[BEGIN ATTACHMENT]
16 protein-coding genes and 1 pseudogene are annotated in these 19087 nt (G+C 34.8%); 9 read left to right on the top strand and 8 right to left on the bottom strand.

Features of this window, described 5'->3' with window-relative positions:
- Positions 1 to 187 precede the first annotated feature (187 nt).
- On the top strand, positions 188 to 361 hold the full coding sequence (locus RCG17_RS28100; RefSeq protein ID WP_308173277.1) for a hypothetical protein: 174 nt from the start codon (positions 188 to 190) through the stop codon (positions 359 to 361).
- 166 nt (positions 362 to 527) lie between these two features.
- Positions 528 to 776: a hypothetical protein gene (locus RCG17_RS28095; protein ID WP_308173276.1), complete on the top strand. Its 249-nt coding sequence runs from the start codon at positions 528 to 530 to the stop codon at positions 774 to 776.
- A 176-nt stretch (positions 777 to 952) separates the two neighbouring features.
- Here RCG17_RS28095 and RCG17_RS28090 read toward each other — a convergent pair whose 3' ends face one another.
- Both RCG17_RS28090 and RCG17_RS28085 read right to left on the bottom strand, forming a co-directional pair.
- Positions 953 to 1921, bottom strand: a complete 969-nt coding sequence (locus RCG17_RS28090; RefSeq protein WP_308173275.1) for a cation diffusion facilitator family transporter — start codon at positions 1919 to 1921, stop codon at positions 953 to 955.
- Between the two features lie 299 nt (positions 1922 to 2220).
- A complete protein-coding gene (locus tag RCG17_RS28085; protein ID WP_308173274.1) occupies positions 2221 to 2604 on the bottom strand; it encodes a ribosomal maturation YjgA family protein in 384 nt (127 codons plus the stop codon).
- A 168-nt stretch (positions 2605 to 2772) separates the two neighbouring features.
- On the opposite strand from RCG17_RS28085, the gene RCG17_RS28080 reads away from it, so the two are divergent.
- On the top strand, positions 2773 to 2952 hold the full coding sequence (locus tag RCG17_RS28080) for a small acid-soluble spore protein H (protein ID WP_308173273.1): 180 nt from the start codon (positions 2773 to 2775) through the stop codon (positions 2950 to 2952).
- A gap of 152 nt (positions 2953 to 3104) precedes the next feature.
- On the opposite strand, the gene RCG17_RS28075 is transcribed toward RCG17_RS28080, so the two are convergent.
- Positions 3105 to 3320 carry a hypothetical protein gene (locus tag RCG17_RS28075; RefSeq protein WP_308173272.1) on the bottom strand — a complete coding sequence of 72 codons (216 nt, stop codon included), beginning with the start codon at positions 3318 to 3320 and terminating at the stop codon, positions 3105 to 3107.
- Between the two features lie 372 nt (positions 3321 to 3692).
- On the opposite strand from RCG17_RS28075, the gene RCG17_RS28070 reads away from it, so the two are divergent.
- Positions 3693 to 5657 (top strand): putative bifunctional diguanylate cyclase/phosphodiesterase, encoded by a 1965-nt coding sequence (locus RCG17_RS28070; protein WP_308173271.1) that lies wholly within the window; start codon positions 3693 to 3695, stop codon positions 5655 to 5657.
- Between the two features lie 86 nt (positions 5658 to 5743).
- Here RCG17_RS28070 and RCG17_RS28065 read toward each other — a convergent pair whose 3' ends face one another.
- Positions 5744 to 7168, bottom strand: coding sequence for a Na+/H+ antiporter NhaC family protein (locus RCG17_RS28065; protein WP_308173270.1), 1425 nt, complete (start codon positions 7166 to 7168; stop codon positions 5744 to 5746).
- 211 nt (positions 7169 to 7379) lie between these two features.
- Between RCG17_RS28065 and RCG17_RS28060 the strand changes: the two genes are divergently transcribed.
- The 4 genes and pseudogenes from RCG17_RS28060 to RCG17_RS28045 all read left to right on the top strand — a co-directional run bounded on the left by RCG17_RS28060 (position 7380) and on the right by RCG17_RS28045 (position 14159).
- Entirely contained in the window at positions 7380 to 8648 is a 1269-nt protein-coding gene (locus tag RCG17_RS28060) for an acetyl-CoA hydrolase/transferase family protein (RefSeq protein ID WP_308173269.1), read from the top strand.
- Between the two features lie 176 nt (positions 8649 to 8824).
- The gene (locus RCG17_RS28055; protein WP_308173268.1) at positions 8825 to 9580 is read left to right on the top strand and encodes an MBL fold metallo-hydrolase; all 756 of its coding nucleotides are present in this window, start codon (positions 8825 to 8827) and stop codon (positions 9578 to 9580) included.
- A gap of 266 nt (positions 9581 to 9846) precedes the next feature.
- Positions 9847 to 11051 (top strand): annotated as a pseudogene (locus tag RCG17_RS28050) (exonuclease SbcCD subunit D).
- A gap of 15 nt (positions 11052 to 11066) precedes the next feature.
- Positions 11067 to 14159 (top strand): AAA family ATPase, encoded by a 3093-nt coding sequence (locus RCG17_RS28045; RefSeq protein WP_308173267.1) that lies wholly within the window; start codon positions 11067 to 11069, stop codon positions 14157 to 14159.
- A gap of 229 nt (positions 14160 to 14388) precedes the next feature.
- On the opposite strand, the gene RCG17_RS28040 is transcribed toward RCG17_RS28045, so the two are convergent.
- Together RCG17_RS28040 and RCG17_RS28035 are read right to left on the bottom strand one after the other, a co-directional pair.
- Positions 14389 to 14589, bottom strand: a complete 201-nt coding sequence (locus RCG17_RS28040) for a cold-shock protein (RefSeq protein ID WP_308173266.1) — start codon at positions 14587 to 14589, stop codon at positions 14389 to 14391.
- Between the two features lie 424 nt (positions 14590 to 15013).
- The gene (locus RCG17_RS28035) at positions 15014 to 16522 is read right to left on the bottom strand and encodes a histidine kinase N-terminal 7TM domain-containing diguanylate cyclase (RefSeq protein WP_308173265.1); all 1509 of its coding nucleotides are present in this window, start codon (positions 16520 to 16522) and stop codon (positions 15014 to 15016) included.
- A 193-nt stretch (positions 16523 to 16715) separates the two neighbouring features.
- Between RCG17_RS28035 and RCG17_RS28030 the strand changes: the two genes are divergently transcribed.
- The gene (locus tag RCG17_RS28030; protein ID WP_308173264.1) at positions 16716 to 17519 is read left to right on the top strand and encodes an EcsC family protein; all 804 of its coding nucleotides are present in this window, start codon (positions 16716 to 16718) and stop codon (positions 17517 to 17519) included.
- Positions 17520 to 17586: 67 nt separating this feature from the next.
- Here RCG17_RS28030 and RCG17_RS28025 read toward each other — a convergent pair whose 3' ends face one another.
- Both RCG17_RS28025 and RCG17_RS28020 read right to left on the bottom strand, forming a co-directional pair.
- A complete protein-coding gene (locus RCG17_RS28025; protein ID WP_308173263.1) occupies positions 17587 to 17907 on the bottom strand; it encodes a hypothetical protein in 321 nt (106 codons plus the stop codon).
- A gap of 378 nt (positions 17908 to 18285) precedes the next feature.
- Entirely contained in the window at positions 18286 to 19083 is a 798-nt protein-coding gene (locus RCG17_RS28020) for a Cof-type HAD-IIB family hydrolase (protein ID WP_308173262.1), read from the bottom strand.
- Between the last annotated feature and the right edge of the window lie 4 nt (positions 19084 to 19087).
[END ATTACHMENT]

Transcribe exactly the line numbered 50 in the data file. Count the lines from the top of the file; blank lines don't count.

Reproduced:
- Between the last annotated feature and the right edge of the window lie 4 nt (positions 19084 to 19087).